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  • 8951.
    Öberg, Peter
    et al.
    University of Gävle, Faculty of Health and Occupational Studies, Department of Social Work and Psychology, Social work.
    Bildtgård, Torbjörn
    Institutionen för socialt arbete, Socialhögskolan, Stockholms universitet, Stockholm, Sverige.
    Andersson, Lars
    Institutionen för samhälls- och välfärdsstudier (ISV), NISAL, Linköpings universitet, Linköping, Sverige.
    Skyddar en parrelation på äldre dar mot ensamhet?2016In: Socialvetenskaplig tidskrift, ISSN 1104-1420, Vol. 23, no 1, p. 19-36Article in journal (Refereed)
    Abstract [en]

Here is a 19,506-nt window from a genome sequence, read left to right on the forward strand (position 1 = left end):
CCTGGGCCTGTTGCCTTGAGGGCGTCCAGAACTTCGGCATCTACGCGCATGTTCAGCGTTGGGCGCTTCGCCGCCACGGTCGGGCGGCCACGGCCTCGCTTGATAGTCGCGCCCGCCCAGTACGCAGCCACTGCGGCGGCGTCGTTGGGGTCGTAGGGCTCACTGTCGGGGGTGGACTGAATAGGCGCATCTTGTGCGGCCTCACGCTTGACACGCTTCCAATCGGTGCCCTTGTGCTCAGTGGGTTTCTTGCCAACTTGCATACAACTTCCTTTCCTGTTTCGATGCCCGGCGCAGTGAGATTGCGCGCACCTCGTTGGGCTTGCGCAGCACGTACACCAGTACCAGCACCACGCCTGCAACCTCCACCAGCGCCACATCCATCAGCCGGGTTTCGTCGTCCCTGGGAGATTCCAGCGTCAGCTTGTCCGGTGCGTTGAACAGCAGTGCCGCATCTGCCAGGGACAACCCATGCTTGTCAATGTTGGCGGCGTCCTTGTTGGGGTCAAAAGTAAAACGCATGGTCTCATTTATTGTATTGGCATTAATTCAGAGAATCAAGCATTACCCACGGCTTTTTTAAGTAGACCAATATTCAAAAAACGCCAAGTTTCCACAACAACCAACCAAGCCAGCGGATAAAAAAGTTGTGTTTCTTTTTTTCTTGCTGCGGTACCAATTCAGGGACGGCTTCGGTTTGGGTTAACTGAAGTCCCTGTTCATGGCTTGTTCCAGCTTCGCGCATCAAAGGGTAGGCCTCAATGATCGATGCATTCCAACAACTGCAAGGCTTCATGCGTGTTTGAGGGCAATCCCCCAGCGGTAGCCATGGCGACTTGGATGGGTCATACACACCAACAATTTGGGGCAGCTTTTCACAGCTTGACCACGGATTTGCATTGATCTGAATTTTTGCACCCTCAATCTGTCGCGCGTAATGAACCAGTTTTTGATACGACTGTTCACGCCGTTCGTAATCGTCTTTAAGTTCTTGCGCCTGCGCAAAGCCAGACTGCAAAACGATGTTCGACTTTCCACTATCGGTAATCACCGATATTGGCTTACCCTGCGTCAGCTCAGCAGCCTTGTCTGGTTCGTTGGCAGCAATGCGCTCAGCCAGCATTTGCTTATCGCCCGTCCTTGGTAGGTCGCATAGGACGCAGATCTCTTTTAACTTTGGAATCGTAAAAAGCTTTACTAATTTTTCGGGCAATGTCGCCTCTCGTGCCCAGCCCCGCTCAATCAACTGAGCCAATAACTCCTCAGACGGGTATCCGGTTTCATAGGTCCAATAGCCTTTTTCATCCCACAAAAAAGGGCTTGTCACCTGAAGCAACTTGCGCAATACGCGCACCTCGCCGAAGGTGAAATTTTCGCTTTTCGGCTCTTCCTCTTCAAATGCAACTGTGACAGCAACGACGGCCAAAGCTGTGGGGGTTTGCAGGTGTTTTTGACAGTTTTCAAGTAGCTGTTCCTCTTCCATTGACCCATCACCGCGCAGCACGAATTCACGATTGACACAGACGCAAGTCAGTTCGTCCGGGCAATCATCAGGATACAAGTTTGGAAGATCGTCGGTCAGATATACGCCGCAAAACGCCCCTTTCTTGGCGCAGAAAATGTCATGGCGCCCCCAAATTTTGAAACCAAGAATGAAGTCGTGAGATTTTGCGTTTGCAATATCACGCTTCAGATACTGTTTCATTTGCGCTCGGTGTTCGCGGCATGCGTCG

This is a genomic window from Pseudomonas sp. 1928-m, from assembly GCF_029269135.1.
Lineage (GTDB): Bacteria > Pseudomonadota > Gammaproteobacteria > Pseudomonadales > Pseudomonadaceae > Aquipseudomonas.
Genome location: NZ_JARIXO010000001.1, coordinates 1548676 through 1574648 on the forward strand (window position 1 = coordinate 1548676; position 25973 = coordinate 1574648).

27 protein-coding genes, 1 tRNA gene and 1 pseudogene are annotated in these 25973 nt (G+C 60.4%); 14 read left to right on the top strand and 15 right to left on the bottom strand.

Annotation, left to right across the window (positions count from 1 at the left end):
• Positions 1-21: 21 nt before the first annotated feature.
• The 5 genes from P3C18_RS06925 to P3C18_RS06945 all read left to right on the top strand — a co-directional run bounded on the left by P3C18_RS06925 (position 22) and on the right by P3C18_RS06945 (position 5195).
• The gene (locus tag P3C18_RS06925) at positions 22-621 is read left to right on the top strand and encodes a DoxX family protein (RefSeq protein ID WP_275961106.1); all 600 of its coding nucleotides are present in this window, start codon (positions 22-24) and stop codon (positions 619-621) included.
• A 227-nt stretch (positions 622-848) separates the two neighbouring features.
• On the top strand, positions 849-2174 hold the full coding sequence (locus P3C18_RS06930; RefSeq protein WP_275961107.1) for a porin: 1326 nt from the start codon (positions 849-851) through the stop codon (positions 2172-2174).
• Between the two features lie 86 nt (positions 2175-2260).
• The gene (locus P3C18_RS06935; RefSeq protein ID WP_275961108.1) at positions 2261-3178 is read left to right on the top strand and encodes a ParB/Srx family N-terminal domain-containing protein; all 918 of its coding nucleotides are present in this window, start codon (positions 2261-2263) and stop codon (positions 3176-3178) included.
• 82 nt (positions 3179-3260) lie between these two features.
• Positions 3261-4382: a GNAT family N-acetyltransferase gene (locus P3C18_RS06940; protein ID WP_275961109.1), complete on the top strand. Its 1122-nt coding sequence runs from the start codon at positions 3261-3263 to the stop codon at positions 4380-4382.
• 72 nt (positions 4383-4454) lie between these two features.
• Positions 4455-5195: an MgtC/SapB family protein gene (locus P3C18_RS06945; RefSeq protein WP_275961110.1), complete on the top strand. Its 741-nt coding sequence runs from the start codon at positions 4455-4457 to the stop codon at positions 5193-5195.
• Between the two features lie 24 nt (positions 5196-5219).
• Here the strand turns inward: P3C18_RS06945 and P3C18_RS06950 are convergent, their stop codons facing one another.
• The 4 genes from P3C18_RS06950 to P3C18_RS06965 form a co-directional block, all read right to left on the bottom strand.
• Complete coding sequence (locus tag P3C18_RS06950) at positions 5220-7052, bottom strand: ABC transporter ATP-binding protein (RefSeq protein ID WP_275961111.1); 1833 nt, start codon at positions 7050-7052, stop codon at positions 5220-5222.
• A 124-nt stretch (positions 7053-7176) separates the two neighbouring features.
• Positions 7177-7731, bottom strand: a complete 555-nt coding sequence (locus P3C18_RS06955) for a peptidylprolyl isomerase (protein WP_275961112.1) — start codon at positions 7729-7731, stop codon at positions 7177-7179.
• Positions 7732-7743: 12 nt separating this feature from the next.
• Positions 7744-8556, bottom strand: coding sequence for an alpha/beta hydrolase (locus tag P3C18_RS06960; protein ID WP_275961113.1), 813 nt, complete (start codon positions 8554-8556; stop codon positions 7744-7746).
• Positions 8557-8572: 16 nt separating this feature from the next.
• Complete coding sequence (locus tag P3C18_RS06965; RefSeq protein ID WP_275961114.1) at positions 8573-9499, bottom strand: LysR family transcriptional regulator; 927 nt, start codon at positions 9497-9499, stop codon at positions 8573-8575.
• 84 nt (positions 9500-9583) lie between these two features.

The purpose of this article is to study the importance of intimate relationships as protection from loneliness in later life. We base ourselves on a survey to Swedes aged 60–90 (n=1 225) focusing on intimate relationships. The analysis considers neglected issues in ageing research on loneliness: the importance of union form, the importance of looking at relationship dissolution in terms of both widowhood and divorce, and the importance of new late life unions (a gains perspective). We use two theoretical perspectives: the discrepancy model (realities vs. ideals), and the protection hypothesis, where the partner is generally the first and most important source of support in everyday life. The results show that a partner protects against loneliness and that union form matters: marriage provides the best protection, followed by cohabitation and Living Apart Together (LAT). Feelings of loneliness decrease over time following a union dissolution – and, for men, more rapidly after separation than widowhood. The more the ideal union form differs from one’s actual union form, the more common are feelings of loneliness. Initiating a new relationship after a union dissolution protects against loneliness. The article discusses the importance of using union form instead of civil status as relationship indicators in studies of older people in late modern Sweden, and of including separation/divorce as indicators of union dissolution besides widowhood. It also stresses the importance of looking at later life not only from a loss – but also from a gains – perspective.